As ASSOCHAM and ICPB came together to hold a seminar on MICE tourism in India, several government and private stakeholders discussed ways and means to further India as a MICE destination. Despite divergent views, there was unanimity on boosting outreach, creation of world-class convention centers and closer co-operation between centre and states.
The current status and future of MICE tourism in India came under scanner, as senior government representatives and heads of various tourism associations came together at a seminar organized through a joint association of ASSOCHAM and ICPB. Serious deliberations by industry insiders brought out some pertinent challenges, opportunities and solutions to bolster MICE segment in India.
There was an underlying concurrence on the fact that India was right and ready to assume its position as a favoured MICE destination, especially in Asia Pacific. Some of the important reasons for this belief stemmed out of witnessing sustained economic growth in the past year, increased visibility of India on the global platform – thanks to a globetrotting PM whose visits to distant shores had re-invigorated world’s interest in Indian markets – and government’s focus on skill development.
India’s richness in heritage and culture also propped up as innate strengths in attracting MICE travelers from world-over. Some speakers argued that with over thirty World Heritage sites, MICE meetings and conferences could be held at these venerated venues, lending a unique opportunity for participants to enjoy a blend of work and pleasure, in equal measure. High on agenda was, also, to leverage the plethora of religious destinations dotted across India’s distant corners. It was heartening to note that the government had already initiated construction of conference centers at destinations like Khajuraho, Varanasi and Bodh-Gaya. Given that these destinations are frequented by people from a number of countries, it can be expected that their fame and adequate conferencing facilities, together, would act as a pull enough to attract MICE tourism.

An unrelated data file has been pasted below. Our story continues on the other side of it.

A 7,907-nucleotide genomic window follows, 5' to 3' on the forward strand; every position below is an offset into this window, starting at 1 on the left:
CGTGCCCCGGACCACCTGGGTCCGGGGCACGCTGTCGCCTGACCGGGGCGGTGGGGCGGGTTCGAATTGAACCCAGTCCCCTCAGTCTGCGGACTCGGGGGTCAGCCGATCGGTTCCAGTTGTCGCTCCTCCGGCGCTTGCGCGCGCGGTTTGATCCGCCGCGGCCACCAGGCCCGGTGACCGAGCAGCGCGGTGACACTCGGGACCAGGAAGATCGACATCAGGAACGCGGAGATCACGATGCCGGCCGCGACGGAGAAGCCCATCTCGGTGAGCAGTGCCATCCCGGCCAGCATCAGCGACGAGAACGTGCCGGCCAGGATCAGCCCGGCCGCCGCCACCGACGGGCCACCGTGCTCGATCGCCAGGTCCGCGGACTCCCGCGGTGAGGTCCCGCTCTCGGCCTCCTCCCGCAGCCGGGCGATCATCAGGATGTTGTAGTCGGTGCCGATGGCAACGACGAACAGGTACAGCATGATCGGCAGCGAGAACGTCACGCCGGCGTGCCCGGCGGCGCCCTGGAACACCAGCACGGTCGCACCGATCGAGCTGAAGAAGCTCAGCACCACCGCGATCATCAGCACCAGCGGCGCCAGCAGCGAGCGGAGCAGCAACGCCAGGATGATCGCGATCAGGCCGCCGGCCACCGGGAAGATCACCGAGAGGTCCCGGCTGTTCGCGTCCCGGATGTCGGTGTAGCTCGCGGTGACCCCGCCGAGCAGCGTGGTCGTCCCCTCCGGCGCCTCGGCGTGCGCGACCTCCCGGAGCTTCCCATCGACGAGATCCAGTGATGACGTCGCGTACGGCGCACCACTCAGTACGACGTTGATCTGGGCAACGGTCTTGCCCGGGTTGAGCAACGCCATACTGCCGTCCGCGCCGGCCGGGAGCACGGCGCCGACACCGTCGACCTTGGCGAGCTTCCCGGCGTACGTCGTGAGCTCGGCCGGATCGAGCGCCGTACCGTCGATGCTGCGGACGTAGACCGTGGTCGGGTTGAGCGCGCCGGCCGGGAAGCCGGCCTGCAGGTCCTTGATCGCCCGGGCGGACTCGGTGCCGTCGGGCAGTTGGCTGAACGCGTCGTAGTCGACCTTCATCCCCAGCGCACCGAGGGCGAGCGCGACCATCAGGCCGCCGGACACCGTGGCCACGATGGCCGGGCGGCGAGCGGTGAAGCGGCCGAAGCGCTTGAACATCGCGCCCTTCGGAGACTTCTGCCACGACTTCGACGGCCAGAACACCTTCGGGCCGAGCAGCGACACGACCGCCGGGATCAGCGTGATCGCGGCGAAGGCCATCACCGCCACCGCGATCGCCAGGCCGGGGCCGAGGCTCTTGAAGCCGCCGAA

As senior government representatives laid down their vision for the future ahead, they stressed on the need for closer cooperation between centre and state governments. They also believed that the government was meant only for hand-holding, and it was the private sector which needed to take the lead in propelling India to its rightful status. Calling for a closer cooperation between private and government bodies, they also exerted the need for aligning all stakeholders – who formed the value chain – in order to be able to project and market India in a formidable way.
Taking stock of the future ahead, panelists believed that India needed to negate the impact of global slowdown by highlighting its thriving economy. Also, the success of e-visa in lending to ease of travel needed to percolate to business visa holders. However, some panelists quipped that it was cheaper to hold conferences abroad, compared to holding them in Delhi, and unless there was a concerted effort to make travel and accommodation competitive by rationalizing taxes, these measure were only going to have a limited impact.
To sum up, it is true that India’s tourism is tremendously lopsided in the favour of leisure segment. Driven by domestic travel, leisure segment is likely to rule the roost in the foreseeable future. But, as India embarks on an ambitious mission of increasing its trade with global markets, and strengthening its manufacturing sector through undertakings like ‘Make in India’, increased corporate travel will be a natural outcome. The challenge lies in synchronizing singular efforts by linking stakeholders and rationalizing taxation. State governments’ must be made to realize that the taxes they may forgo would be minuscule compared to the potential of generating revenue by easing taxes. India also needs to muscle up its public relations and marketing machinery to highlight itself as a destination. However, all these efforts would only bear fruit when, we as a nation, come up with some truly world-class convention centers – which have, barring a few exceptions, eluded us.